Wednesday, October 9, 2013

Classic Catch-Up

So, I've been doing relatively well with keeping up on my fiction, non-fiction, classic rotation...except for the non-fiction part.  But, we won't focus on that in this post... 

The three books I'll review for you today are all being quite old, one a little older than me, and the third being a modern classic.

First, Madame Bovary.  The quite old classic.

Ugh...I cannot even tell you how much I disliked this woman!  I know that you weren't supposed to and that you're supposed to focus on the writing style on this one...but, I just couldn't get over it.  I, literally, wanted to throttle Madame Bovary multiple times throughout this book.  I kept calling her a twit, which is an understatement.  And to top it all off, this book has a horribly sad ending.  Two stars from me...sorry, the writing style just didn't make up for the storyline.

Next, a modern day classic, The Historian.  This book is on every to-read list concocted within the past ten years.  So, I thought I'd give it a go.  It's only been sitting in my book club borrowed pile for about a year.

My sentiment?  Eh.  Do you remember my review about The Swan Thieves?  I kinda felt the same way about The Historian that I did about it.  In other words, it's OK...but, when I'm going to read a huuuge book like this, I want to LOVE it at the end.  And that didn't happen.  It was good, just not fantastic and worthy of all the hoopla.

Lastly, a Judy Blume classic from the 1970s...Blubber.  This one is also a favorite on the most controversial and banned books lists.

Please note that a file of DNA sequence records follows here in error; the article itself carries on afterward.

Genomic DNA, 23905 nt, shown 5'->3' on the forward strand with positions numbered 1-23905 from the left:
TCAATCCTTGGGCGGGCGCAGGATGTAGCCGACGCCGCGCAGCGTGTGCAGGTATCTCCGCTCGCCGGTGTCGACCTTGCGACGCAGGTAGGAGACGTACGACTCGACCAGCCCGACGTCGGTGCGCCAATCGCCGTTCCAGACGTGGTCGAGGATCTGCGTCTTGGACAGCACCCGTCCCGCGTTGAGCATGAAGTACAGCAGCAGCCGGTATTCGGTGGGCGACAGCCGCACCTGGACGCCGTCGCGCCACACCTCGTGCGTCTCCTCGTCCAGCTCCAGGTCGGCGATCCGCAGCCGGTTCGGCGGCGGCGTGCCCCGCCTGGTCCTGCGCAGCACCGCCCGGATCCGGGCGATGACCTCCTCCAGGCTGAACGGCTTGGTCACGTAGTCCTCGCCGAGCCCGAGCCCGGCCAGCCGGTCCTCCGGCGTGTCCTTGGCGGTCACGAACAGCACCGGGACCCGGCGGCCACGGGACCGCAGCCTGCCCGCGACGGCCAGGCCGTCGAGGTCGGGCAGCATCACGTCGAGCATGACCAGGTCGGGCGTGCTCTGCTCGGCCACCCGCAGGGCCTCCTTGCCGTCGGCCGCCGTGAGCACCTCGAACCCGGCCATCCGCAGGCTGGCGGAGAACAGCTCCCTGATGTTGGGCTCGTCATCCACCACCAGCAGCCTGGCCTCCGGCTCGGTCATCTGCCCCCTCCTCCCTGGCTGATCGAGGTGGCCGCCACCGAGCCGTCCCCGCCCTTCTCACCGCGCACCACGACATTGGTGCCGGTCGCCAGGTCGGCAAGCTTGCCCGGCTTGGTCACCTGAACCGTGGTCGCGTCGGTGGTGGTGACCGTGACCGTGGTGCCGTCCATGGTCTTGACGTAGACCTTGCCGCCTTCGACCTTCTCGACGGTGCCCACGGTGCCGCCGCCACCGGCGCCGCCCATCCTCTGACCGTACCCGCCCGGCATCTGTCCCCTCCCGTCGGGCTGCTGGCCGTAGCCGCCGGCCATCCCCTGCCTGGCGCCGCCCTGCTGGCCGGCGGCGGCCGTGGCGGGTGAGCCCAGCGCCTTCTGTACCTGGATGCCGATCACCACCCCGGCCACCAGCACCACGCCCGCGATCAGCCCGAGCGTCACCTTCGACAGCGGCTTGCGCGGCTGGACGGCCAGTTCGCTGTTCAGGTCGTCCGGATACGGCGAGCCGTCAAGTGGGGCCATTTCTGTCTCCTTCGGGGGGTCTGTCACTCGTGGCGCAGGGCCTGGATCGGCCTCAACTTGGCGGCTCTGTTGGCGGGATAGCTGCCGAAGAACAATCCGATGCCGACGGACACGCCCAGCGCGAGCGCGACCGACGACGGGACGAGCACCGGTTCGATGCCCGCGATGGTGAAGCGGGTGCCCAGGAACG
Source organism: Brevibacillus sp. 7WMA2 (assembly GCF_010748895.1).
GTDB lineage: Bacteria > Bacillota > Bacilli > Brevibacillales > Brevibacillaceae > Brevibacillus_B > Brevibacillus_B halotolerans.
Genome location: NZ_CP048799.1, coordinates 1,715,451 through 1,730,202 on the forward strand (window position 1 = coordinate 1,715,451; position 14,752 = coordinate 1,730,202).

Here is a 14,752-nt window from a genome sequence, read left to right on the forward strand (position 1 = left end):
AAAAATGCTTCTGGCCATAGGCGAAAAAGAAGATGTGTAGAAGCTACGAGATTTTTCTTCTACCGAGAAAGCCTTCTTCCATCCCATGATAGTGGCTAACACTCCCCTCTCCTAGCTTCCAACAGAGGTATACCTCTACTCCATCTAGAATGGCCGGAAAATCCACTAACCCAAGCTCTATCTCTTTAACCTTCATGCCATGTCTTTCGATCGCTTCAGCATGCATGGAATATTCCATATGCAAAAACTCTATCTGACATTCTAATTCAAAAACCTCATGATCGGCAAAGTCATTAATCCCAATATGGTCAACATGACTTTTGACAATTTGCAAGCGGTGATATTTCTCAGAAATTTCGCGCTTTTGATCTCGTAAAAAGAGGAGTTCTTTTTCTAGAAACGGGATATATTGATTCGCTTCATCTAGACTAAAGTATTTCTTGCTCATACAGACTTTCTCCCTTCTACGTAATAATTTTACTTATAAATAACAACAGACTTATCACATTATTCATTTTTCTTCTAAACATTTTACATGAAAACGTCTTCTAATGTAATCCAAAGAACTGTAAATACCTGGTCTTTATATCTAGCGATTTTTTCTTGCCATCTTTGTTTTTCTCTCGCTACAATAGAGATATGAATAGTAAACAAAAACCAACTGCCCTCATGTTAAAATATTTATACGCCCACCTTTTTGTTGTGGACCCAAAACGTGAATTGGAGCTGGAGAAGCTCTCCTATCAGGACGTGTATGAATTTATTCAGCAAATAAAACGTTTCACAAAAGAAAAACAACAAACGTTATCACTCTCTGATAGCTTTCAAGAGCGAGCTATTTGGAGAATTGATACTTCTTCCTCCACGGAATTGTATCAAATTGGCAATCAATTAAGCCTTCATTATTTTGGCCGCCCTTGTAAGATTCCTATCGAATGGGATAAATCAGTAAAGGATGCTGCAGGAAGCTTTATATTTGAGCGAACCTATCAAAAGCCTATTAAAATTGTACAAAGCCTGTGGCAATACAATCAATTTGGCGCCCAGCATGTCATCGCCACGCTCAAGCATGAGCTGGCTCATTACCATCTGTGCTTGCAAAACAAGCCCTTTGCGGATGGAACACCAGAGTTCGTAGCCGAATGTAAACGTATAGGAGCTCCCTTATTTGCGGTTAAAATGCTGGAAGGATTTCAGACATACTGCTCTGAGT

I'll be honest and say that I haven't read a lot of Judy Blume.  This might be only my second or third.  And when Becky and I went to Kansas City to meet Maggie Steifvater, this was one of the books we listened to on the way.  Wow...have you seen the movie Mean Girls?  This is like that, only grade school.  Those girls were mean, including the narrator!  This is not a feel good YA by any stretch.  Becky and I discussed it and both of us agreed that the bullies didn't even really feel bad about what they did in the real closure. 

When the book was done, thankfully, there was a commentary with the author at the end.  And Blume explained why she wrote this book.  Back in 1974 when this book was originally published, bullying wasn't the headline news story on the evening news like it can be today.  So, her point with this book was to open the door for conversations about bullying.  I'm glad I learned this before rating the book, because I was fully prepared to give it somewhere between one and two stars...but, knowing that, I went ahead and gave it three.  Because this book would be an excellent way to kick-start that conversation with your kid(s).

So...what classics have you read lately?

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